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HCMC reduces flooding hotspots to 22

By Huu Cong   June 10, 2020 | 06:06 pm PT
HCMC reduces flooding hotspots to 22
A woman pushes a motorbike carrying her daughter on the flooded Nguyen Huu Canh Street, HCMC, amid a downpour on June 3, 2020. Photo by VnExpress/Huu Khoa.
From 126 in 2008, Ho Chi Minh City has reduced its flooding hotspots to 22 this year, but challenges remain.

Anti-flooding efforts carried out by city authorities have seen significant improvements including a reduction in the number of flood-prone areas as well as the severity of the flooding, Vu Van Diep, director of the HCMC Infrastructure Management Center under the Department of Construction, said Tuesday.

Not only the number of flood-prone areas in the city has reduced, the flooding period has been shortened from four to six hours to 15-40 minutes after the rain stops, he said at a press meet.

Since the beginning of the rainy season last month, the city has suffered from three heavy downpours with rainfall ranging from 70 to 112 mm that have exceeded the capacity of the water drainage system, causing flooding in 22 streets.

Among the current flood-prone areas are Nguyen Huu Canh Street in Binh Thanh District, Nguyen Van Huong and Quoc Huong Streets in District 2's Thao Dien area, home to a large expat community, and some streets in Thu Duc, Go Vap and Binh Tan Districts.

Diep said flooding in the city was mainly caused by the outdated drainage system and waterway encroachment.

Over the past five years, HCMC has invested nearly VND26 trillion ($1.12 billion) on anti-flooding projects, including a VND10 trillion ($432 million) project that covers 100 hectares (250 acres) in Districts 1, 4, 7, 8, Binh Chanh and Nha Be.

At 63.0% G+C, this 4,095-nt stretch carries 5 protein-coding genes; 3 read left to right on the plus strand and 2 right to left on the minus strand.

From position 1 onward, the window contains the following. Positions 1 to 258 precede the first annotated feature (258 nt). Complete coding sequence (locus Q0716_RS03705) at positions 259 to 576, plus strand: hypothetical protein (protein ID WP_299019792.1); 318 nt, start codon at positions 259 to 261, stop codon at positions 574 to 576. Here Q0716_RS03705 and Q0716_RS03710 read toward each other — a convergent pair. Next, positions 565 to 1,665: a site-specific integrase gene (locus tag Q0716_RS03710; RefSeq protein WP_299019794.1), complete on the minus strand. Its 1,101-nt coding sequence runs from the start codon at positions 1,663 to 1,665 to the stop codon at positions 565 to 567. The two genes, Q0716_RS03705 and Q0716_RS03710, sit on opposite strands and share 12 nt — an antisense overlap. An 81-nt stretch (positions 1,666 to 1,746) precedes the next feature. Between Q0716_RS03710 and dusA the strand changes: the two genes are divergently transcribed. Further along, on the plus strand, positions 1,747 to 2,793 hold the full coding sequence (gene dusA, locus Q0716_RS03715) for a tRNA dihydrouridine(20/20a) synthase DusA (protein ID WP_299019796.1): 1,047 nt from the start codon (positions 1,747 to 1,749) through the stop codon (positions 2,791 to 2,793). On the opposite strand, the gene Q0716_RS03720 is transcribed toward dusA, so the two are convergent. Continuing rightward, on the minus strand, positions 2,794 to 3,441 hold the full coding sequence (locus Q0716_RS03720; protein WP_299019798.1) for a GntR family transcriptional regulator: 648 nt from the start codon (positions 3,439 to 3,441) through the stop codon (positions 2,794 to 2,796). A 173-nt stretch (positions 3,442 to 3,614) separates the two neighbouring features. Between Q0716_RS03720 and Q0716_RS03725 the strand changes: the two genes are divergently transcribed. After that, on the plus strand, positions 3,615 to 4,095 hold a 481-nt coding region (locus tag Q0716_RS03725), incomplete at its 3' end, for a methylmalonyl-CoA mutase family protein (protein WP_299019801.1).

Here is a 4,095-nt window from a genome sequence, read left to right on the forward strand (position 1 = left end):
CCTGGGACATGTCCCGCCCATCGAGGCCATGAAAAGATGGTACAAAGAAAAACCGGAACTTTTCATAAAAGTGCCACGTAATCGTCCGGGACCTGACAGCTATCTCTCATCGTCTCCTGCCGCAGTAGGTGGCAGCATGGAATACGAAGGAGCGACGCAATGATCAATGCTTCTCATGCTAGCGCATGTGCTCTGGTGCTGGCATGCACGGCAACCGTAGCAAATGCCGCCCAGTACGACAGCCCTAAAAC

The long-delayed project, which started in 2016, is expected to be completed in October 2020.

Nguyen Huu Canh Street, which connects the downtown District 1 with District 2 and is notorious for frequent flooding, is being upgraded with another VND473 billion ($20.4 million) project that is expected to be completed in April 2021.

Built in 1997 and opened to traffic in 2002, the VND420 billion ($18 million) Nguyen Huu Canh Street had carried high hopes of improving traffic flow in HCMC.

But soon after it opened, the street that spans 3.2 km subsided and began getting inundated every time it rains.

Le Hoa Binh, director of municipal construction department, said the city still faces challenges to its flood-prevention efforts, such as rapid urbanization, continuing subsidence and, in particular, climate change.

Flooding risks in HCMC may grow 10 times more intense by 2050 given the current prevalence of poorly regulated construction projects and economic activities, according to a recent study by international consulting firm McKinsey.

It said the city may lose billions of dollars as sea levels rise and a majority of its area may become vulnerable to extreme weather events without serious adaptation and systemic reform of urban planning, it warned.

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